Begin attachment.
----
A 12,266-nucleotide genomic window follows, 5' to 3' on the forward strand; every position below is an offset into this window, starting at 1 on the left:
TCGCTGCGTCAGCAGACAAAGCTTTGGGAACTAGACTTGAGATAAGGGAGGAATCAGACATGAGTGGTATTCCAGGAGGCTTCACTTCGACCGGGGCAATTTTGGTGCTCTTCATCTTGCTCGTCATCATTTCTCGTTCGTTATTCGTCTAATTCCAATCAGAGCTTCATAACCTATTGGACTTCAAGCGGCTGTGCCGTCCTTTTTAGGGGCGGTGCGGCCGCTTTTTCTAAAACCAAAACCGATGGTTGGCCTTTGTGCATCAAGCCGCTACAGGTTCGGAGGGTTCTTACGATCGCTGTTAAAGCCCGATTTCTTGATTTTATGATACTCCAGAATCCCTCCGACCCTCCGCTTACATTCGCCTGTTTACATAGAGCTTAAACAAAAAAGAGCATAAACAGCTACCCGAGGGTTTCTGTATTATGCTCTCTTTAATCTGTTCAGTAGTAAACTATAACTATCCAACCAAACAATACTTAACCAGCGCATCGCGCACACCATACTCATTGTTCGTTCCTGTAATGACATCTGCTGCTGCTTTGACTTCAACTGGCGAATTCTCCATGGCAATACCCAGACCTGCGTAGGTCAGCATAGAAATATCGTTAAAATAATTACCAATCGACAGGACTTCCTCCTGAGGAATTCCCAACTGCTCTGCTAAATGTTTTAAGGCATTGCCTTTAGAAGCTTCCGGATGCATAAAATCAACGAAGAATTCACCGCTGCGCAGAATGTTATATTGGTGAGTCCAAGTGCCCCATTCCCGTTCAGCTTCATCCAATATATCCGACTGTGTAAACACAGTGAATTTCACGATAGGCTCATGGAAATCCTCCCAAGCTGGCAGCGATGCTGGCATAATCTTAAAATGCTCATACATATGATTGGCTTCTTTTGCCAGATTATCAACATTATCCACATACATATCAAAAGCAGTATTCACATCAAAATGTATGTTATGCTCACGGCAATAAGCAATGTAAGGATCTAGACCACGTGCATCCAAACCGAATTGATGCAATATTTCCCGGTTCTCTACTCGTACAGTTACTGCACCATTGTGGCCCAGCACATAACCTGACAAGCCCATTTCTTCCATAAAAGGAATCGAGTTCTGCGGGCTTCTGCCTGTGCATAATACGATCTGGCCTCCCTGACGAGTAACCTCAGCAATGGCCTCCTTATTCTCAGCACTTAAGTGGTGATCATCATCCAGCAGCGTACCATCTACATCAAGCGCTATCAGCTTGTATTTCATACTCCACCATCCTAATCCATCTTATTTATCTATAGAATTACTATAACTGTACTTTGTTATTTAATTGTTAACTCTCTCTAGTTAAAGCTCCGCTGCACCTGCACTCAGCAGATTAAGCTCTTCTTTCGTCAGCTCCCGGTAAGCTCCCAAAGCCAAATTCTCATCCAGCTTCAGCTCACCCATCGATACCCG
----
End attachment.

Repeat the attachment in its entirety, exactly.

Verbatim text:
A 12,266-nucleotide genomic window follows, 5' to 3' on the forward strand; every position below is an offset into this window, starting at 1 on the left:
TCGCTGCGTCAGCAGACAAAGCTTTGGGAACTAGACTTGAGATAAGGGAGGAATCAGACATGAGTGGTATTCCAGGAGGCTTCACTTCGACCGGGGCAATTTTGGTGCTCTTCATCTTGCTCGTCATCATTTCTCGTTCGTTATTCGTCTAATTCCAATCAGAGCTTCATAACCTATTGGACTTCAAGCGGCTGTGCCGTCCTTTTTAGGGGCGGTGCGGCCGCTTTTTCTAAAACCAAAACCGATGGTTGGCCTTTGTGCATCAAGCCGCTACAGGTTCGGAGGGTTCTTACGATCGCTGTTAAAGCCCGATTTCTTGATTTTATGATACTCCAGAATCCCTCCGACCCTCCGCTTACATTCGCCTGTTTACATAGAGCTTAAACAAAAAAGAGCATAAACAGCTACCCGAGGGTTTCTGTATTATGCTCTCTTTAATCTGTTCAGTAGTAAACTATAACTATCCAACCAAACAATACTTAACCAGCGCATCGCGCACACCATACTCATTGTTCGTTCCTGTAATGACATCTGCTGCTGCTTTGACTTCAACTGGCGAATTCTCCATGGCAATACCCAGACCTGCGTAGGTCAGCATAGAAATATCGTTAAAATAATTACCAATCGACAGGACTTCCTCCTGAGGAATTCCCAACTGCTCTGCTAAATGTTTTAAGGCATTGCCTTTAGAAGCTTCCGGATGCATAAAATCAACGAAGAATTCACCGCTGCGCAGAATGTTATATTGGTGAGTCCAAGTGCCCCATTCCCGTTCAGCTTCATCCAATATATCCGACTGTGTAAACACAGTGAATTTCACGATAGGCTCATGGAAATCCTCCCAAGCTGGCAGCGATGCTGGCATAATCTTAAAATGCTCATACATATGATTGGCTTCTTTTGCCAGATTATCAACATTATCCACATACATATCAAAAGCAGTATTCACATCAAAATGTATGTTATGCTCACGGCAATAAGCAATGTAAGGATCTAGACCACGTGCATCCAAACCGAATTGATGCAATATTTCCCGGTTCTCTACTCGTACAGTTACTGCACCATTGTGGCCCAGCACATAACCTGACAAGCCCATTTCTTCCATAAAAGGAATCGAGTTCTGCGGGCTTCTGCCTGTGCATAATACGATCTGGCCTCCCTGACGAGTAACCTCAGCAATGGCCTCCTTATTCTCAGCACTTAAGTGGTGATCATCATCCAGCAGCGTACCATCTACATCAAGCGCTATCAGCTTGTATTTCATACTCCACCATCCTAATCCATCTTATTTATCTATAGAATTACTATAACTGTACTTTGTTATTTAATTGTTAACTCTCTCTAGTTAAAGCTCCGCTGCACCTGCACTCAGCAGATTAAGCTCTTCTTTCGTCAGCTCCCGGTAAGCTCCCAAAGCCAAATTCTCATCCAGCTTCAGCTCACCCATCGATACCCG